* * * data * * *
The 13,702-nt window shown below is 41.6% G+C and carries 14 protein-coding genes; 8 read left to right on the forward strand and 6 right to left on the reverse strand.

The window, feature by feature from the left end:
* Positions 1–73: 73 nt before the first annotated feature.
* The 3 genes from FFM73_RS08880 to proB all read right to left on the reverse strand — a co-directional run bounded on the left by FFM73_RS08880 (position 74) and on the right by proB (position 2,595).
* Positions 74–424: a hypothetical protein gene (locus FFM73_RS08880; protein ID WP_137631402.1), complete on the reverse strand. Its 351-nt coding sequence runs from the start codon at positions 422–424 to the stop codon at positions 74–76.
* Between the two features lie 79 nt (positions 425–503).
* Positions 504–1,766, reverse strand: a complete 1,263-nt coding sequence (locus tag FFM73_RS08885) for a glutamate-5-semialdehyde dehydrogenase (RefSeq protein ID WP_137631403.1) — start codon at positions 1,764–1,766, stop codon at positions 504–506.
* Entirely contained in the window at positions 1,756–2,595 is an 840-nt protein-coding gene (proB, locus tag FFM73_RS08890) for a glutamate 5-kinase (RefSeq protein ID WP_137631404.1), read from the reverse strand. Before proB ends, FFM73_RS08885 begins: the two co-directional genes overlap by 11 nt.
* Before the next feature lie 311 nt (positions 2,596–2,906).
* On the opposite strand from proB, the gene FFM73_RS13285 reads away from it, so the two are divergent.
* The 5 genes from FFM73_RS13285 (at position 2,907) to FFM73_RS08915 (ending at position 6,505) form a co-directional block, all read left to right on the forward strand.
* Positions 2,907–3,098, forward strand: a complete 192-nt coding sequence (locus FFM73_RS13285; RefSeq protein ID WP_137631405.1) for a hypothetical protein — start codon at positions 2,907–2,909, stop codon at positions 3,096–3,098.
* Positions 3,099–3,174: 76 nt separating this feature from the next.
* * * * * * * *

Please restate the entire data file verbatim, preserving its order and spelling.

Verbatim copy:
The 13,702-nt window shown below is 41.6% G+C and carries 14 protein-coding genes; 8 read left to right on the forward strand and 6 right to left on the reverse strand.

The window, feature by feature from the left end:
* Positions 1–73: 73 nt before the first annotated feature.
* The 3 genes from FFM73_RS08880 to proB all read right to left on the reverse strand — a co-directional run bounded on the left by FFM73_RS08880 (position 74) and on the right by proB (position 2,595).
* Positions 74–424: a hypothetical protein gene (locus FFM73_RS08880; protein ID WP_137631402.1), complete on the reverse strand. Its 351-nt coding sequence runs from the start codon at positions 422–424 to the stop codon at positions 74–76.
* Between the two features lie 79 nt (positions 425–503).
* Positions 504–1,766, reverse strand: a complete 1,263-nt coding sequence (locus tag FFM73_RS08885) for a glutamate-5-semialdehyde dehydrogenase (RefSeq protein ID WP_137631403.1) — start codon at positions 1,764–1,766, stop codon at positions 504–506.
* Entirely contained in the window at positions 1,756–2,595 is an 840-nt protein-coding gene (proB, locus tag FFM73_RS08890) for a glutamate 5-kinase (RefSeq protein ID WP_137631404.1), read from the reverse strand. Before proB ends, FFM73_RS08885 begins: the two co-directional genes overlap by 11 nt.
* Before the next feature lie 311 nt (positions 2,596–2,906).
* On the opposite strand from proB, the gene FFM73_RS13285 reads away from it, so the two are divergent.
* The 5 genes from FFM73_RS13285 (at position 2,907) to FFM73_RS08915 (ending at position 6,505) form a co-directional block, all read left to right on the forward strand.
* Positions 2,907–3,098, forward strand: a complete 192-nt coding sequence (locus FFM73_RS13285; RefSeq protein ID WP_137631405.1) for a hypothetical protein — start codon at positions 2,907–2,909, stop codon at positions 3,096–3,098.
* Positions 3,099–3,174: 76 nt separating this feature from the next.